Anxiety in writing often comes when we write for vague or threatening audiences. To reduce anxieties, even if a writer does not know the audience, it is important to be comfortable with the topic, and the purpose of the writing.

 The idea of keeping it simple and clear is even more important in writing.  Readers are easily distracted.  Think about it. Even in a quiet room, with few distractions, we often can find that we have to re-read a page or two.  When our thoughts slipped away to thinking about something else, our eyes still scanned the words.

Creating a Main Point

In order for writing to overcome distractions, it should follow the guidelines that are used in public speaking classes:  Tell the reader what you're going to say; Say it; then Tell them what you just said.

 Develop a thesis statement

The thesis statement, normally presented or implied in both the introduction and the conclusion, makes the writer's viewpoint clear.  The individual topic sentences of the body paragraphs lead the reader through the discussion.

An Effective Thesis

The "So What?" Factor

In Descriptive, Narrative, and other types of writing, the thesis may also suggest a Dominant Impression.  This is the thoughtful and emotional effect the writing should have on a reader.

It should Impress a reader.

When you "impress" someone, you have an effect. It's usually a positive effect, a fascination, a sense that arouses the interest or approval of the reader, a feeling that the writing said something important.

When you write your thesis statement, give it the "So What?" test.  "So What?"

Asking the "So What?" question is very important if a writer tends to use "you" frequently in writing. The use of "you" focuses the writing on people in general. It discusses what all humans think or feel. It stereotypes. This can be dangerous in writing because everyone is not impressed by the same things. Asking the "So What?" question can encourage thoughtful consideration of who the audience is exactly. Who will be impressed by the topic?

 

Example

"My Psychology classroom is distinctive." "So what?" Every classroom is distinctive in some way. Unless your classroom in on a mountain top, or a tropical island, what does it matter how distinctive it is?

"My Psychology classroom taught me how anyone can be an excellent poker player." "So what? If the audience is interested in poker, then they will be interested in knowing how psychology impacts the game. Of course, the paper must deliver on the expectations presented by the thesis, or risk disappointing the readers.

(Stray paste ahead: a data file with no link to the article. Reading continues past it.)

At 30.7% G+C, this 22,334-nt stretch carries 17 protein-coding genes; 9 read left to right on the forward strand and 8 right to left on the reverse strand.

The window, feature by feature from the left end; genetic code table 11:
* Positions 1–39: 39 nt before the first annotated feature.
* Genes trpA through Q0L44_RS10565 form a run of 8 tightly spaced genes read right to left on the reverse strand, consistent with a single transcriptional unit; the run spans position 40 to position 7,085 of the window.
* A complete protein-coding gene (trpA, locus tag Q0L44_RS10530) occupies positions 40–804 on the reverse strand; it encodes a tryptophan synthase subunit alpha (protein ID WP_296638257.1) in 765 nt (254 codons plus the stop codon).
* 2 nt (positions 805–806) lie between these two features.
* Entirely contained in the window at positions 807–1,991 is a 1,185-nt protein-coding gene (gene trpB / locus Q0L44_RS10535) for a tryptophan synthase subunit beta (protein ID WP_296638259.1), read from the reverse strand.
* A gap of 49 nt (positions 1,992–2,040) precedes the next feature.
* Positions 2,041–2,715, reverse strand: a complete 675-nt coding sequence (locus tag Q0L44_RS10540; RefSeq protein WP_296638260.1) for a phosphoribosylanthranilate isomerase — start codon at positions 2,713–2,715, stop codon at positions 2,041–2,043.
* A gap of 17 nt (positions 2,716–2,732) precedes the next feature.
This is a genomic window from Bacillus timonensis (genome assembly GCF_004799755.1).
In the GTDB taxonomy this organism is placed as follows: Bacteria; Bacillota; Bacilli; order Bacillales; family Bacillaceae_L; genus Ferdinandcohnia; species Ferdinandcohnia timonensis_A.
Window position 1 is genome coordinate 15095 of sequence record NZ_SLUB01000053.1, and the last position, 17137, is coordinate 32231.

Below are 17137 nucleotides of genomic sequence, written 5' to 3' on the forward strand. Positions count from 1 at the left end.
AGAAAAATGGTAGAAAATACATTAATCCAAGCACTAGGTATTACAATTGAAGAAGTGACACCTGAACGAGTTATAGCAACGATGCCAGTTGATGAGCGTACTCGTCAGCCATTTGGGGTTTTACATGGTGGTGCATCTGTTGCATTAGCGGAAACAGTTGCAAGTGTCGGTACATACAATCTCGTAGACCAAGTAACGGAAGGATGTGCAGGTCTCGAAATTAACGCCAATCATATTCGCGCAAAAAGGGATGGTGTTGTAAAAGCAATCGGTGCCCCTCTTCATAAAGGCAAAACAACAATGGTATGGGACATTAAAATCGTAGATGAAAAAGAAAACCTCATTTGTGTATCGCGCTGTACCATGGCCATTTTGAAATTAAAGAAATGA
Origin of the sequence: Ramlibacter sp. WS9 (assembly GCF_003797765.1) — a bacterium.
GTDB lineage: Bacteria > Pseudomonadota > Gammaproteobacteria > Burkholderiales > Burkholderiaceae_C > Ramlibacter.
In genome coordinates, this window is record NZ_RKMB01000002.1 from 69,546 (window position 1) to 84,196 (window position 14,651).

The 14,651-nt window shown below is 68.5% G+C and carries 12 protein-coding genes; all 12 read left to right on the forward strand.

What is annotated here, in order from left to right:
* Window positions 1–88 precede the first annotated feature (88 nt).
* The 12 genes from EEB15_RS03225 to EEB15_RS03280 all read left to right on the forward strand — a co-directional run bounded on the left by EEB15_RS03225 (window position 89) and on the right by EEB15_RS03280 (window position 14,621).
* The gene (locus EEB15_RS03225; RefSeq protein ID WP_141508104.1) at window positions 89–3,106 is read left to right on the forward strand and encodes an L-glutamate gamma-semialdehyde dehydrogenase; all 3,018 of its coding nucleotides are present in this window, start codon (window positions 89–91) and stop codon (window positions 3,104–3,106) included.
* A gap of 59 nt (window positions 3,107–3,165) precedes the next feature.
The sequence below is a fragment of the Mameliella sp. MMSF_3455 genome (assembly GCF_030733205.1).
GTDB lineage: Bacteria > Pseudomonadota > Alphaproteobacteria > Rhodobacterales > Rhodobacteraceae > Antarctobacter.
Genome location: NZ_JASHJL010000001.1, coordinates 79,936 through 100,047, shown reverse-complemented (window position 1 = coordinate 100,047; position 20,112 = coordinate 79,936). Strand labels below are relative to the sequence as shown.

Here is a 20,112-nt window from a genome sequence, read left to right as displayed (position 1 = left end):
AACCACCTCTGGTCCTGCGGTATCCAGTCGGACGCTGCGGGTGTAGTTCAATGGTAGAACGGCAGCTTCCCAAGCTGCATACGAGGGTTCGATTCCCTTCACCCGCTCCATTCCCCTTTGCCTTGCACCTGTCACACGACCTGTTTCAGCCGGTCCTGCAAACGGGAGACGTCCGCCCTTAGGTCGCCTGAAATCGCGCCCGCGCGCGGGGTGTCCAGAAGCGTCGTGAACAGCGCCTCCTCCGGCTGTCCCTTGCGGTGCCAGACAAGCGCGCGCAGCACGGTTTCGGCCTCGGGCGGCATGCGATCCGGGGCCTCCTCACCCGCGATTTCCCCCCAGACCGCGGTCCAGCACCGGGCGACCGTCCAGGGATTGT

What Thesis statements are NOT

Examples:

A statement of general subject area– Urban Legends

A statement of fact– Urban legends are shared for several reasons.

An announcement– In this paper, I will look at urban legends and the reasons they are shared.

 

These statements do not share the conclusion or the purpose of the writing. They fail the question "So What?" Readers deserve to know the goal the writing is reaching for, the reason it is worth reading.

A Sample Thesis Statement

"Whether students share them in jokes or as a response to anxieties, college urban legends associated with final exams show the complex power "games" between student and professor when it comes to knowledge and success."

 

The statement is long, as many thesis statements can be.  The purpose of the paper will be to show that urban legends, the stories that college students share with one another about final exams, are actually "power games" and more than one type of "game" will be examined in the writing (maybe ones where "students win," and others where "professors win").  It also states that the "games" have to do with knowledge - what the student knows - and success - how to succeed in college.

The value of knowing where the writing is headed is that the reader has a map through the essay: urban legends will be explained, student – professor power games will be explained, and the how and why of it all will be clear by the end of the essay.

 

The conclusing quiz asks you to evaluate some potential thesis statements.Before completing this quiz, please review The Brief Wadsworth Handbook, Chapter 5 (specifically, 5a and 5b) on the thesis statement.